A welfare state is a concept of government in which the state plays a key role in the protection and promotion of the economic and social well-being of its citizens. It is based on the principles of equality of opportunity, equitable distribution of wealth, and public responsibility for those unable to avail themselves of the minimal provisions for a good life. The general term may cover a variety of forms of economic and social organization. The sociologist T. H. Marshall described the modern welfare state as a distinctive combination of democracy, welfare, and capitalism.
- The post-1945 European welfare states varied considerably in the resources they provided and the way they financed them. But certain general points can be made. The provision of social services chiefly concerned education, housing and medical care, as well as urban recreation areas, subsidized public transport, publicly-funded art and culture and other indirect benefits of the interventionary state. Social security consisted chiefly of the state provision of insurance—against illness, unemployment, accident and the perils of old age. Every European state in the post-war years provided or financed most of these resources, some more than others.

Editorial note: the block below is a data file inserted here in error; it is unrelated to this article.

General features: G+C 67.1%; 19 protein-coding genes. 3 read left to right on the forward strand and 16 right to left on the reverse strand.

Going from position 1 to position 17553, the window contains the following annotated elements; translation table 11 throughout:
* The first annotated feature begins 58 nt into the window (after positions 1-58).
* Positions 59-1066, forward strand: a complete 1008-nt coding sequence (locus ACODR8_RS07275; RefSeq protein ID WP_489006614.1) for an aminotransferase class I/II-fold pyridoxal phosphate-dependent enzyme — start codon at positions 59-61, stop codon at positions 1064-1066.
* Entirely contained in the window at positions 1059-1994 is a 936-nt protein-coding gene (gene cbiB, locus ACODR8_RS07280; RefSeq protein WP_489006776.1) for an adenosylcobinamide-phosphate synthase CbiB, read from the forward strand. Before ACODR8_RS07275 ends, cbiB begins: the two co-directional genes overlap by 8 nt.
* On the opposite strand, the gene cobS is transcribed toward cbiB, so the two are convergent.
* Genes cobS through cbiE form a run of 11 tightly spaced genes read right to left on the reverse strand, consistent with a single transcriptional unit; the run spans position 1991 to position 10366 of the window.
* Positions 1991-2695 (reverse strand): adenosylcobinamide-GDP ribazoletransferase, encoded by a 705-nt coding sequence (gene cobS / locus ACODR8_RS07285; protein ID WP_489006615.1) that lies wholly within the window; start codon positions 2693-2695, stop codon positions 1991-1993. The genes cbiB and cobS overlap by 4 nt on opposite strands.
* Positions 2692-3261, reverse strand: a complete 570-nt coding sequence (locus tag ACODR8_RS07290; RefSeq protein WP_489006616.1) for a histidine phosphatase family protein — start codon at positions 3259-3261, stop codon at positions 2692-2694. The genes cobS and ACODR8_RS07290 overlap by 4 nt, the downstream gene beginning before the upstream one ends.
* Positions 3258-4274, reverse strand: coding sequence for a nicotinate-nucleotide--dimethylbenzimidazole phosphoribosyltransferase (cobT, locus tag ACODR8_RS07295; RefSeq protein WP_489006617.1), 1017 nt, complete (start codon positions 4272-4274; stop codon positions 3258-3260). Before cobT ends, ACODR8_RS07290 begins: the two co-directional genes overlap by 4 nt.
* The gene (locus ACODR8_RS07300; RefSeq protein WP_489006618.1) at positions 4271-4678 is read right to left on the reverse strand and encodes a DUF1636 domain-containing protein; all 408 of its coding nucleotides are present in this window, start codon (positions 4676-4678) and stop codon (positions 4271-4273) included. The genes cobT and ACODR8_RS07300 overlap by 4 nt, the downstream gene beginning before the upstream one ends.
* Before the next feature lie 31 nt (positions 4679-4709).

- Tony Judt, Postwar: A History of Europe Since 1945 (2005), p. 73
- The paradox of the welfare state, and indeed of all the social democratic (and Christian Democratic) states of Europe, was quite simply that their success would over time undermine their appeal.
- Government welfare is communism. Free money from the state, whether in terms of benefits, handouts, or non-universal tax-breaks, is a trap that will draw people into socialism and beyond. It’s a lot like cancer.
- The vast sums spent by the State in maintaining pauper houses and in scattering alms during Ramzan and other holy days and joyous ceremonies, were a direct premium on laziness. Thus a lazy and pampered class was created in the empire, who was the first to suffer when its prosperity was arrested.
- Sir Jadunath Sarkar, A Short History of Aurangzib. Quoted from Lal, K. S. (1999). Theory and practice of Muslim state in India. New Delhi: Aditya Prakashan. Chapter 5